Facebook has reportedly been in talks with various payment processors, e-commerce merchants, and other financial firms to get them to support a cryptocurrency-based payments system it’s currently developing.
According to the Wall Street Journal, the social media giant has reached out to companies like Visa and MasterCard about the project, which is reportedly known as ‘Project Libra’ in the company. It will reportedly include a blockchain-based cryptocurrency pegged to the value of the US dollar, a stablecoin.
— CryptoGlobe (@CryptoGlobeInfo) May 3, 2019
Some of the use cases being considered for Facebook’s stablecoin include allowing its WhatsApp messaging service users to send money to one another, and rewarding users with a fraction of a coin for looking at ads.
The social media giant is also looking to recruit e-commerce firms and apps to accept its cryptocurrency and integrate it as a payment system, in a way similar to how websites and apps currently use Facebook to let users log-in.
The firm has been acquiring blockchain startups for months now, and it’s well-known it has a team working with blockchain technology. While Facebook hasn’t officially confirmed it is launching a cryptocurrency, previous reports suggested it already contacted crypto exchanges about listing it.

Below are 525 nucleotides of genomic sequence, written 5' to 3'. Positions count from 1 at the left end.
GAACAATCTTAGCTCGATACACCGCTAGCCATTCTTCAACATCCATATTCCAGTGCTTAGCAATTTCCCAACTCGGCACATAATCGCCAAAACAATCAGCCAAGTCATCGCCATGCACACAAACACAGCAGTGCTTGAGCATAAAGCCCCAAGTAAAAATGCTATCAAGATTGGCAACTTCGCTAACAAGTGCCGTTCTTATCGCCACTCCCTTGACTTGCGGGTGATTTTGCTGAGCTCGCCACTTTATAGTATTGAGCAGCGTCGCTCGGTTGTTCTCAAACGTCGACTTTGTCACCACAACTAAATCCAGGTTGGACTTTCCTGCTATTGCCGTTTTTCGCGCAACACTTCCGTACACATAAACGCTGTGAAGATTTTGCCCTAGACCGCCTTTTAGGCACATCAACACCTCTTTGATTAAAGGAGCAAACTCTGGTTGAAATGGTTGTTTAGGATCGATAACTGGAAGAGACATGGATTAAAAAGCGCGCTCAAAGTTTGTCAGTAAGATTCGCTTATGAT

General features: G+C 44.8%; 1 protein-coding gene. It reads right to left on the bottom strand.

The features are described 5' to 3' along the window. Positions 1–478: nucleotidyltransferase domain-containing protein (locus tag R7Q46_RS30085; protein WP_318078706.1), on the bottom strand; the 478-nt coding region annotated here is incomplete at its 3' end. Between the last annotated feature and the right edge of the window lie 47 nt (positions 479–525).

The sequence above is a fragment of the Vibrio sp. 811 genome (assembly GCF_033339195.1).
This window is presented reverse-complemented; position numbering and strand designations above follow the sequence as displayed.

To support its stablecoin-based payments network, Facebook is said to be looking for up to $1 billion in investments as collateral. Analysts have estimated Facebook could bring in as much as $19 billion until 2021 thanks to the launch of a cryptocurrency.
Recently, the social media giant announced a major shift to focus on privacy, with CEO Mark Zuckerberg revealed payments and private commerce are going to be an important part of Facebook’s future.
We just announced a fresh, new design for Facebook that makes communities as central as friends. FB5 is simpler, faster, more immersive and makes it easier to find what you're looking for and get to your most-used features. #f82019 pic.twitter.com/YWIGEnpO4M
— Facebook (@facebook) April 30, 2019
Some believe that if e-commerce takes off on Facebook’s various platforms, it could see brands spend more on advertisements with it, and consequently increase revenue. New revenue streams may also be created if users adopt its payments features.
Henry Liu, a former Facebook employee and a managing partner at a blockchain investment firm, was quoted as saying:
Payments and commerce are Facebook’s only way out from its freemium, advertisement business model.
Notably Gavin Baker, a former Fidelity Investments portfolio manager, has in the past stated he believes Facebook’s stablecoin will likely be a “serious threat” to companies like Visa and MasterCard. This, as the social media giant doesn’t need to monetize transactions by charging a processing fee.